The Environmental and Social Impact Assessments (ESIA) conducted for all new projects help in early identification of potentially affected communities in the project development stage. Our community relations team connects with identified communities to assess and manage environmental and social risks, and arrive at mutually acceptable solutions. During the operational phase, these teams undertake ongoing consultation with interested and affected parties to manage changes in the risk profile of our operations and sustain our positive relationship with communities.
Our Cultural Heritage Land Acquisition and Resettlement Standards include consideration of Indigenous People, and have been developed to reflect relevant ICMM guidance (including ICMM Guidance Document: 'Indigenous Peoples and Mining') and IFC Performance Standards. We established a Guidance Note addressing Indigenous People/Vulnerable Tribal Groups to help operations understand these standards.
The core aim of the standard is to enable our teams to engage, negotiate, and partner with IPs/VTGs to avert negative impacts and risks for all stakeholders while establishing new projects. The standard helps to identify the unique characteristics and expectations of each group in the neighbourhood resulting in the creation of economic and social development opportunities.
We rolled out the IPs/VTGs standard along with an international consultancy to implement train-the-trainer training for key staff members.
Understanding community needs and expectations is an intricate process, but is imperative for our operations.
Two years ago, we completed our most comprehensive, structured, and collaborative community engagement to date, in partnership with government and non-government organisations active in remote regions of India. This exercise was done to help us create medium and long-term development plans in participation with our stakeholders and covered communities adjacent to our sites.
Each community group (including women and marginalised individuals) had the opportunity to freely voice their opinions without fear. One of the main concerns that came to the fore was related to livelihoods (in terms of either employment or supplier opportunities with Vedanta).
This valuable feedback saw many of our businesses develop vocational training projects. As on date, all of our subsidiaries and divisions have completed the study or are in the process of completion, and the rest have committed to work on it.
Based on the results of the assessment, we zeroed in on pivotal needs of the communities and are spearheading projects to address the same. For example, in locations where we cannot provide employment, we are exploring vocational training (for example, in brick manufacturing), entrepreneurship options (focusing on women), and other employability routes.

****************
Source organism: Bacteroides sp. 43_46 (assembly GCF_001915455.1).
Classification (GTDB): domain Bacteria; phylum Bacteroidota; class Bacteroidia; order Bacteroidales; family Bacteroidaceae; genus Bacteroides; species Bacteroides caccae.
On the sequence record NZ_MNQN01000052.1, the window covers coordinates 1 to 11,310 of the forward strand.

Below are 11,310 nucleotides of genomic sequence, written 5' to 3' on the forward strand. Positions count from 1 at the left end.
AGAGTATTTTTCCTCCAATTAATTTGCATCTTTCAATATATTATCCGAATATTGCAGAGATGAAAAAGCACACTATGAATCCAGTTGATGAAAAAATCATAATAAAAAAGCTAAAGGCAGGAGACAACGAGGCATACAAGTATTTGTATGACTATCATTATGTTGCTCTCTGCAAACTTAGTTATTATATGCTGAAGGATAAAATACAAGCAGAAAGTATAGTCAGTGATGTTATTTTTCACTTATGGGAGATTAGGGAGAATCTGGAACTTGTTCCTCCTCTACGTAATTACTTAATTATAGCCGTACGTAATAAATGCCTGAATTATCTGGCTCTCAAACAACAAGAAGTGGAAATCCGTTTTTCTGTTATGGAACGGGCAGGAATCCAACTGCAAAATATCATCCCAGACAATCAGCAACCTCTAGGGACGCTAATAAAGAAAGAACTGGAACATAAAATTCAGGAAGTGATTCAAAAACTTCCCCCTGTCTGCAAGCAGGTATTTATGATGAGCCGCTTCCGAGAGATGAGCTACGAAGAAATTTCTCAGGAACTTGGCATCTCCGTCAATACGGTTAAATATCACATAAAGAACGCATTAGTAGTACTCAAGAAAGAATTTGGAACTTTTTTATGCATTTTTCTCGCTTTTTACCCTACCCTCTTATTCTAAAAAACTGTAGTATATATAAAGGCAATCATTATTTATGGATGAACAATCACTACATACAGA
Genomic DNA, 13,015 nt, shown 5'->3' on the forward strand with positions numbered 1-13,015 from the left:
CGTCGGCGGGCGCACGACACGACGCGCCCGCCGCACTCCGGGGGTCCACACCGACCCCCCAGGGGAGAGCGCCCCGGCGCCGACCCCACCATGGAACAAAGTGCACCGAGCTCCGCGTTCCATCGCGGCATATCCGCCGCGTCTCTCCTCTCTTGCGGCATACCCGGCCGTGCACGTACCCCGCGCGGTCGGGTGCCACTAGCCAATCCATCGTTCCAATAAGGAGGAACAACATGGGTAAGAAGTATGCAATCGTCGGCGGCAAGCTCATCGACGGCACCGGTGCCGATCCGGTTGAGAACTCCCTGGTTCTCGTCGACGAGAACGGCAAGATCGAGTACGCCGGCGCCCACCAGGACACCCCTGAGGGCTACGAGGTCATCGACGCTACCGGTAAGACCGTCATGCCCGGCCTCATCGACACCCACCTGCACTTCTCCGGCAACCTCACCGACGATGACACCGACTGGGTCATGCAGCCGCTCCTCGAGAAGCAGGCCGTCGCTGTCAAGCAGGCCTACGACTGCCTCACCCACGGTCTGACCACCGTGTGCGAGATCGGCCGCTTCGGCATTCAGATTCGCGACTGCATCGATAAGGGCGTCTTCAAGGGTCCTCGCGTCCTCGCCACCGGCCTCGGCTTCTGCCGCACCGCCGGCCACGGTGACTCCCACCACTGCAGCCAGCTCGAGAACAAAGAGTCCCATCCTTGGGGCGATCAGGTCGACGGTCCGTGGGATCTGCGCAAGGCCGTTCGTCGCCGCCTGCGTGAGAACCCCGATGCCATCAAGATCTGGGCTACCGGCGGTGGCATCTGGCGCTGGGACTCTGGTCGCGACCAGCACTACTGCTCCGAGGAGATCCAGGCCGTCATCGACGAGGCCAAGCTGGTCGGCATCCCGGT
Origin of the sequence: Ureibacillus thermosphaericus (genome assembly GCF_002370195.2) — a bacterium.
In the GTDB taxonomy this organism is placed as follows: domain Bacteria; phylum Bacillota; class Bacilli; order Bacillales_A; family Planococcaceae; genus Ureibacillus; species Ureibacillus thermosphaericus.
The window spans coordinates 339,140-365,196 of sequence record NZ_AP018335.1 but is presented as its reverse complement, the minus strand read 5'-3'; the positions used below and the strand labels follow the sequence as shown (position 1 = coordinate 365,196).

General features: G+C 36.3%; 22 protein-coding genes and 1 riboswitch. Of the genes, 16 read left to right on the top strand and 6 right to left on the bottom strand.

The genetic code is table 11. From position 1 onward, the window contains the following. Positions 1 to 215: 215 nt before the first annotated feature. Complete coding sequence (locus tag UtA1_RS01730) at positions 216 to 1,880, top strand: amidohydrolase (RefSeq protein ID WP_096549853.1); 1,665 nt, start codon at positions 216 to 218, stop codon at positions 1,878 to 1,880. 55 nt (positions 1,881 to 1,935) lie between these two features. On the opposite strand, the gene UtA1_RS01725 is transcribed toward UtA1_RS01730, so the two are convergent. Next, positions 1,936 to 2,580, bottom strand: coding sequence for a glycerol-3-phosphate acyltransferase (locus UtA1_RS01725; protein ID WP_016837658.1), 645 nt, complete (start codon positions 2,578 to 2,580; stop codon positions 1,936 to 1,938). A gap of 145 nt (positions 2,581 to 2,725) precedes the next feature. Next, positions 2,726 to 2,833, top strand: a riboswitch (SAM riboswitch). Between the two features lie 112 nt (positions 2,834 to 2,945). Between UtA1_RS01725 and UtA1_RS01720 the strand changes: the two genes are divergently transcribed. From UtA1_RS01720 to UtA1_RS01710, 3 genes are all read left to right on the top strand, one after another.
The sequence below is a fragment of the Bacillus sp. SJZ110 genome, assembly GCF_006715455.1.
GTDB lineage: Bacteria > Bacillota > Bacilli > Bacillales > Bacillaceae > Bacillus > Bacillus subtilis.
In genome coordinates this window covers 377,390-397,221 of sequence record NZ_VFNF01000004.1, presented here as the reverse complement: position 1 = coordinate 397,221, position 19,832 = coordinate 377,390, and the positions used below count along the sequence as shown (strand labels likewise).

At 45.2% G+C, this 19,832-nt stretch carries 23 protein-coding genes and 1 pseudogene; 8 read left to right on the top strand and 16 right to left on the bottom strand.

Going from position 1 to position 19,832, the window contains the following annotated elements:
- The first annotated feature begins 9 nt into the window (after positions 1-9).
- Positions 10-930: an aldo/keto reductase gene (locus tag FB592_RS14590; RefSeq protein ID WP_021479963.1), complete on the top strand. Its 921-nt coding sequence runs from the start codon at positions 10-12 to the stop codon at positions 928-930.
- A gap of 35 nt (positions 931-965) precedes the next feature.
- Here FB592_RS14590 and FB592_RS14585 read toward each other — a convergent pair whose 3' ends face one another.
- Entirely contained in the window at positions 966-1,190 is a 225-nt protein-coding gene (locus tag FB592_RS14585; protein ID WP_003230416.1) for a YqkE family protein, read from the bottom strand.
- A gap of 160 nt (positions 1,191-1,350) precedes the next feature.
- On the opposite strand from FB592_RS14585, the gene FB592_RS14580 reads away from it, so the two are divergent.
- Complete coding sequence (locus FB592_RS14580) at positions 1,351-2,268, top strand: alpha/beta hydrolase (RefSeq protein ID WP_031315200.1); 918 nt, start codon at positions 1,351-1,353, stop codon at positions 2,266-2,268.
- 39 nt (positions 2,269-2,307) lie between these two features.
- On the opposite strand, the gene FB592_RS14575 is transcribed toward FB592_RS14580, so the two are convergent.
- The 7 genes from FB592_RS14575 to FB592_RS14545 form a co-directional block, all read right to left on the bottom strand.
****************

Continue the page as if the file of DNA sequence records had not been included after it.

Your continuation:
Our ambitious Nand Ghar project has been designed such that, in addition to providing pre-primary education to children, its infrastructure can be used to train villagers and enhance the income generation in rural India.
Grievances, if unaddressed, can escalate into significant issues or disputes, which may have the potential to disrupt operations as well.
In accordance with our Grievance Mechanism standard, the concerned department addresses any grievances wherever possible. We also have a mechanism, wherein unresolved grievances are escalated to senior management for their perusal and decision-making. We continually improve our grievance redressal process to align with international good practices to guarantee timely and appropriate resolution of grievances.
An online feedback form is also available in the Sustainable Development section of our website. Similar mechanisms are communicated as part of our annual Sustainable Development Report allowing reviewers to submit their comments and feedback with respect to the report.
At Group level, we have a dedicated email address – email@example.com, for all external grievances
A total of
were recorded across our businesses, of which
were actionable and were resolved in a timely manner.
Out of all the registered grievances, we didn't observe any significant incident related to violation of human rights.
Further no category 4 or 5 social and labour incidents were recorded in FY 2016-17, although lower-level incidents such as village road blockages and strikes were recorded, particularly related to employment and contractor issues, infrastructure projects, and some operational issues including land and traffic management.